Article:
Type of newForeignPtr & addForeignPtrFinalizer
Tue, 23 Jul 2002 15:09:35 +0100
> On Monday 22 July 2002 12:33 pm, Simon Marlow wrote:
> > > The second seems to require this bit of weirdness..
> > > myNewForeignPtr :: Ptr a -> (ForeignPtr a -> IO ()) -> IO
> > > (ForeignPtr a)
> > > myNewForeignPtr p fin =3D do
> > > newfp <- newForeignPtr p (return ())
> > > addForeignPtrFinalizer newfp (fin newfp)
> > > return newfp
> > You can do this more easily using fixIO:
> > myNewForeignPtr p fin =3D do
> > fixIO (\fp -> newForeignPtr p (fin fp))
> Thanks, neat (I think:-). I wonder if I might indulge myself with
> another stupid question related to this, that is, why make the
> distinction between Ptr and ForeignPtr at all?
> By definition a ForeignPtr has a non-zero number of finalisers
> and Ptr has no finalisers. Couldn't you just allow ForeignPtr's
> to have no finalisers and dispense with Ptr alltogether? Then
> you could just add finalisers as required rather than converting
> between types. It seems that when making a foreign binding you have
> to make what seems (to me) an arbitrary choice between Ptr and
> ForeignPtr arguments. I don't really understand the reason for
> this extra complexity.
There's a difference in representation between Ptr & ForeignPtr, which
means that ForeignPtr might be significantly less efficient than Ptr.
ForeignPtr is represented as (ForeignPtr ForeignPtr#), where ForeignPtr#
is a real heap object of size 2. It needs to be a heap object so that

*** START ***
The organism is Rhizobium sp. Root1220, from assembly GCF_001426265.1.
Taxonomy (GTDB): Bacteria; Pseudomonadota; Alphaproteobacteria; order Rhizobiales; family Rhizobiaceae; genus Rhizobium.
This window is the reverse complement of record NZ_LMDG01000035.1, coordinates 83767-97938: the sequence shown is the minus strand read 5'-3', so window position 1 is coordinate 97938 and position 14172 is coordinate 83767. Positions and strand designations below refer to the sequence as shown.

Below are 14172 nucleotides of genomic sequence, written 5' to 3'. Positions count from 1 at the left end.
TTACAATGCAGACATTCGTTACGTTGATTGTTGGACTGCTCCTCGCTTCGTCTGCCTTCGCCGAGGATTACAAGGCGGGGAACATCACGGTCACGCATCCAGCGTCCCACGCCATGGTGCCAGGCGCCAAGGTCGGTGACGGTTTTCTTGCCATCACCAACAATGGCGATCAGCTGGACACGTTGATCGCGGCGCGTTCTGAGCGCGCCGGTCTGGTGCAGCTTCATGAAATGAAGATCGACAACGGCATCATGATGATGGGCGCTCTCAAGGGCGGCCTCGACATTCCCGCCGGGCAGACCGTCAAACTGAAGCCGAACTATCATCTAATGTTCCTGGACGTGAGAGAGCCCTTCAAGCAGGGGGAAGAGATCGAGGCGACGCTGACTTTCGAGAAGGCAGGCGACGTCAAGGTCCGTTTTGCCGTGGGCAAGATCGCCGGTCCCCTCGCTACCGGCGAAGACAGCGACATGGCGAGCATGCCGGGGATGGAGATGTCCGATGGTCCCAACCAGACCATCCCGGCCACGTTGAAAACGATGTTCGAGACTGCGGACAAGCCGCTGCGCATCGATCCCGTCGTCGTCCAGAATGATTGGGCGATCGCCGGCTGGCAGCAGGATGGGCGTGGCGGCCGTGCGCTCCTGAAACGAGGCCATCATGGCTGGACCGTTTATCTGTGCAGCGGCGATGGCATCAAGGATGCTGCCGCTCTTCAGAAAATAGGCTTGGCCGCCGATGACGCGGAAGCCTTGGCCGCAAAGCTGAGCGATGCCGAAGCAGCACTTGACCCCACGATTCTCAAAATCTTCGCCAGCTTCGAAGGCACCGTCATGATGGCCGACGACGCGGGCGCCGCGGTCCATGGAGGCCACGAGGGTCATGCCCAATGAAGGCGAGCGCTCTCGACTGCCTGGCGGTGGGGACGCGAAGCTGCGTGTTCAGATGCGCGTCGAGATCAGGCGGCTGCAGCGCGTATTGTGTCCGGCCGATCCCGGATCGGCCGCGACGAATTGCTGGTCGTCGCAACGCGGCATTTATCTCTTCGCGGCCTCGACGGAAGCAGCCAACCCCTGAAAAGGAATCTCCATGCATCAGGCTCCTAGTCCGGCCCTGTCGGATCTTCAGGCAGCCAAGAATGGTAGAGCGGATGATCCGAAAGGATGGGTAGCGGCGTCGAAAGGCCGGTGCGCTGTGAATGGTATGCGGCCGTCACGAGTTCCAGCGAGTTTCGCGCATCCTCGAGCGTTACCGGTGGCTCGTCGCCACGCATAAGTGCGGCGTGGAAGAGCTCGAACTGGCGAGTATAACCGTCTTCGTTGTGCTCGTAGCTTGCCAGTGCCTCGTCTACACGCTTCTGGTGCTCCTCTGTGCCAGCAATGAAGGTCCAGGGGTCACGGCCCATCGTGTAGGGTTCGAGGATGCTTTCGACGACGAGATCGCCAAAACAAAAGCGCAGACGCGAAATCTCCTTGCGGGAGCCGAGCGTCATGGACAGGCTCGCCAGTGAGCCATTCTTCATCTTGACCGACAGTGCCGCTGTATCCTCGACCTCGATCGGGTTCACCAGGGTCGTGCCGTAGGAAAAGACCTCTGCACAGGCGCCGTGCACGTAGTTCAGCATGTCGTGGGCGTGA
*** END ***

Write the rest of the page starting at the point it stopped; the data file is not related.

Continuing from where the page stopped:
the garbage collector can keep track of it and tell when it needs to be
Ptr on the other hand is represented as (Ptr Addr#) where Addr# is just
an unboxed address - it doesn't live on the heap, so the garbage
collector can't track it. You might ask why we can't just put the
finalizer on the boxed version (the (Ptr Addr#)) - and the answer is
that the compiler might optimise away the box, which might cause the
finalizer to run earlier than you intended. The compiler can't optimise
away the box on a ForeignPtr#, because as far as the compiler is
concerned a ForeignPtr# is a primitive indivisible object. It's quite a
subtle point, but an important one.
My advice is to use Ptr unless you really really need ForeignPtr. There
are very few guarantees about the behaviour of finalizers - about the
only guarantee you've got is that the finalizer will run "eventually",
so it's difficult to provide any guarantees about memory use if you rely
on finalizers to free memory.